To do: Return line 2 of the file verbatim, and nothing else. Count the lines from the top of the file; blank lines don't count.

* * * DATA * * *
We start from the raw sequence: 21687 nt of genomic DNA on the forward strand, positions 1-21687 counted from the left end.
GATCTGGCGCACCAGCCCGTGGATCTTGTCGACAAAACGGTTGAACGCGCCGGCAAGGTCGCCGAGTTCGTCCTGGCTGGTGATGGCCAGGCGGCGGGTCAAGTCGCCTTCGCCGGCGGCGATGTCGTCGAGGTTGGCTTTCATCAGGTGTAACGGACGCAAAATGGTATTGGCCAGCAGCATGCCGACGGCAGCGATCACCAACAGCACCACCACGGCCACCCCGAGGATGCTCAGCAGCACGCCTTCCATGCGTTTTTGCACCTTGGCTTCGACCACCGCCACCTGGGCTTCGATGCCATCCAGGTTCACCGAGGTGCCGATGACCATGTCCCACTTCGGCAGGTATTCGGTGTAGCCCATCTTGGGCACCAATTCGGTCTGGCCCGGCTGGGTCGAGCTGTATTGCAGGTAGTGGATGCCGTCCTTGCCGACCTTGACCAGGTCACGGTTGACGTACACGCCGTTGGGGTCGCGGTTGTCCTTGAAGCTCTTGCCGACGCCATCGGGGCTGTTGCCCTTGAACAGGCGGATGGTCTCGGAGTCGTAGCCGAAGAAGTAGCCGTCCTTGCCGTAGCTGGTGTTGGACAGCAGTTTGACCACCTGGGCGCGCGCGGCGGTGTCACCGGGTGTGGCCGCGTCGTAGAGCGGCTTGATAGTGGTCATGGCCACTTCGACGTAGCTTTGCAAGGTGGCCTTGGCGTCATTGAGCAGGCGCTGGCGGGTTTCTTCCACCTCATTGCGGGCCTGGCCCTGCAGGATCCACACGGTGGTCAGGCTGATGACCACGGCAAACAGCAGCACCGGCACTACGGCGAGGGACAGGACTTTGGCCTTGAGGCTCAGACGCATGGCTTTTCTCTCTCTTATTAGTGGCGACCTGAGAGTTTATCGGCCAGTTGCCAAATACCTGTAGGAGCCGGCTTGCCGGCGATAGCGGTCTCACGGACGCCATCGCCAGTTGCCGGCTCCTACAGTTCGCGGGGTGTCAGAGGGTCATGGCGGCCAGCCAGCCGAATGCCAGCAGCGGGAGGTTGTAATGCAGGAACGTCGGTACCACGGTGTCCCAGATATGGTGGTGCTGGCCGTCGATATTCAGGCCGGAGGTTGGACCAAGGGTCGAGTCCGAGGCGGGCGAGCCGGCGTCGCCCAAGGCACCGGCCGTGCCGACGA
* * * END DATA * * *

GATCTGGCGCACCAGCCCGTGGATCTTGTCGACAAAACGGTTGAACGCGCCGGCAAGGTCGCCGAGTTCGTCCTGGCTGGTGATGGCCAGGCGGCGGGTCAAGTCGCCTTCGCCGGCGGCGATGTCGTCGAGGTTGGCTTTCATCAGGTGTAACGGACGCAAAATGGTATTGGCCAGCAGCATGCCGACGGCAGCGATCACCAACAGCACCACCACGGCCACCCCGAGGATGCTCAGCAGCACGCCTTCCATGCGTTTTTGCACCTTGGCTTCGACCACCGCCACCTGGGCTTCGATGCCATCCAGGTTCACCGAGGTGCCGATGACCATGTCCCACTTCGGCAGGTATTCGGTGTAGCCCATCTTGGGCACCAATTCGGTCTGGCCCGGCTGGGTCGAGCTGTATTGCAGGTAGTGGATGCCGTCCTTGCCGACCTTGACCAGGTCACGGTTGACGTACACGCCGTTGGGGTCGCGGTTGTCCTTGAAGCTCTTGCCGACGCCATCGGGGCTGTTGCCCTTGAACAGGCGGATGGTCTCGGAGTCGTAGCCGAAGAAGTAGCCGTCCTTGCCGTAGCTGGTGTTGGACAGCAGTTTGACCACCTGGGCGCGCGCGGCGGTGTCACCGGGTGTGGCCGCGTCGTAGAGCGGCTTGATAGTGGTCATGGCCACTTCGACGTAGCTTTGCAAGGTGGCCTTGGCGTCATTGAGCAGGCGCTGGCGGGTTTCTTCCACCTCATTGCGGGCCTGGCCCTGCAGGATCCACACGGTGGTCAGGCTGATGACCACGGCAAACAGCAGCACCGGCACTACGGCGAGGGACAGGACTTTGGCCTTGAGGCTCAGACGCATGGCTTTTCTCTCTCTTATTAGTGGCGACCTGAGAGTTTATCGGCCAGTTGCCAAATACCTGTAGGAGCCGGCTTGCCGGCGATAGCGGTCTCACGGACGCCATCGCCAGTTGCCGGCTCCTACAGTTCGCGGGGTGTCAGAGGGTCATGGCGGCCAGCCAGCCGAATGCCAGCAGCGGGAGGTTGTAATGCAGGAACGTCGGTACCACGGTGTCCCAGATATGGTGGTGCTGGCCGTCGATATTCAGGCCGGAGGTTGGACCAAGGGTCGAGTCCGAGGCGGGCGAGCCGGCGTCGCCCAAGGCACCGGCCGTGCCGACGA